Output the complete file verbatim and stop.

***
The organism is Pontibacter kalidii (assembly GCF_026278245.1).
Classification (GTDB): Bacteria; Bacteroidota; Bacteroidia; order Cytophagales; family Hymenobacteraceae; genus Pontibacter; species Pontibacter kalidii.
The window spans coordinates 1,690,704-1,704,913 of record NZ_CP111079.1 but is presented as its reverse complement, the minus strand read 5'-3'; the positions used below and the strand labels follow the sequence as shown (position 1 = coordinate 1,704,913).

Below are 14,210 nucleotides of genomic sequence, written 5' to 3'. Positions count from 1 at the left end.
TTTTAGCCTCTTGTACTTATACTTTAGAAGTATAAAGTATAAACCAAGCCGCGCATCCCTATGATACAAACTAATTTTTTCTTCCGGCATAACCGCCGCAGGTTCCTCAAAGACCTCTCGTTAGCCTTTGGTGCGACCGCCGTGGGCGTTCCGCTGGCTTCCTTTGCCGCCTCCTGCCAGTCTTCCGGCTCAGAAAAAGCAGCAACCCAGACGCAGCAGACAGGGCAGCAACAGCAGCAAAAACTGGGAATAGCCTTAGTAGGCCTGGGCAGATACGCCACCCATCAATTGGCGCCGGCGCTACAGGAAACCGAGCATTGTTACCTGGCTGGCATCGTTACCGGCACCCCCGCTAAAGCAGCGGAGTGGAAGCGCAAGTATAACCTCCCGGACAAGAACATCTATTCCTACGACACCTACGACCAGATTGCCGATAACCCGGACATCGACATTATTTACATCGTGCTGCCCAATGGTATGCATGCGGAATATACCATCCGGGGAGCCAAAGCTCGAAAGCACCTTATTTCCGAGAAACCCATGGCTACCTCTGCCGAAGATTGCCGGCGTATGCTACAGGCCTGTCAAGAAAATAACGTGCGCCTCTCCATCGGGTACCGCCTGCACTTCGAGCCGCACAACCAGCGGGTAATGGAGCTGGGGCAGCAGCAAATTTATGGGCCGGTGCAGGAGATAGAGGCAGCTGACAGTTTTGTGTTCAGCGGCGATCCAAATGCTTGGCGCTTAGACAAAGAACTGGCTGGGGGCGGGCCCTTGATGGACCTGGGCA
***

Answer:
The organism is Pontibacter kalidii (assembly GCF_026278245.1).
Classification (GTDB): Bacteria; Bacteroidota; Bacteroidia; order Cytophagales; family Hymenobacteraceae; genus Pontibacter; species Pontibacter kalidii.
The window spans coordinates 1,690,704-1,704,913 of record NZ_CP111079.1 but is presented as its reverse complement, the minus strand read 5'-3'; the positions used below and the strand labels follow the sequence as shown (position 1 = coordinate 1,704,913).

Below are 14,210 nucleotides of genomic sequence, written 5' to 3'. Positions count from 1 at the left end.
TTTTAGCCTCTTGTACTTATACTTTAGAAGTATAAAGTATAAACCAAGCCGCGCATCCCTATGATACAAACTAATTTTTTCTTCCGGCATAACCGCCGCAGGTTCCTCAAAGACCTCTCGTTAGCCTTTGGTGCGACCGCCGTGGGCGTTCCGCTGGCTTCCTTTGCCGCCTCCTGCCAGTCTTCCGGCTCAGAAAAAGCAGCAACCCAGACGCAGCAGACAGGGCAGCAACAGCAGCAAAAACTGGGAATAGCCTTAGTAGGCCTGGGCAGATACGCCACCCATCAATTGGCGCCGGCGCTACAGGAAACCGAGCATTGTTACCTGGCTGGCATCGTTACCGGCACCCCCGCTAAAGCAGCGGAGTGGAAGCGCAAGTATAACCTCCCGGACAAGAACATCTATTCCTACGACACCTACGACCAGATTGCCGATAACCCGGACATCGACATTATTTACATCGTGCTGCCCAATGGTATGCATGCGGAATATACCATCCGGGGAGCCAAAGCTCGAAAGCACCTTATTTCCGAGAAACCCATGGCTACCTCTGCCGAAGATTGCCGGCGTATGCTACAGGCCTGTCAAGAAAATAACGTGCGCCTCTCCATCGGGTACCGCCTGCACTTCGAGCCGCACAACCAGCGGGTAATGGAGCTGGGGCAGCAGCAAATTTATGGGCCGGTGCAGGAGATAGAGGCAGCTGACAGTTTTGTGTTCAGCGGCGATCCAAATGCTTGGCGCTTAGACAAAGAACTGGCTGGGGGCGGGCCCTTGATGGACCTGGGCA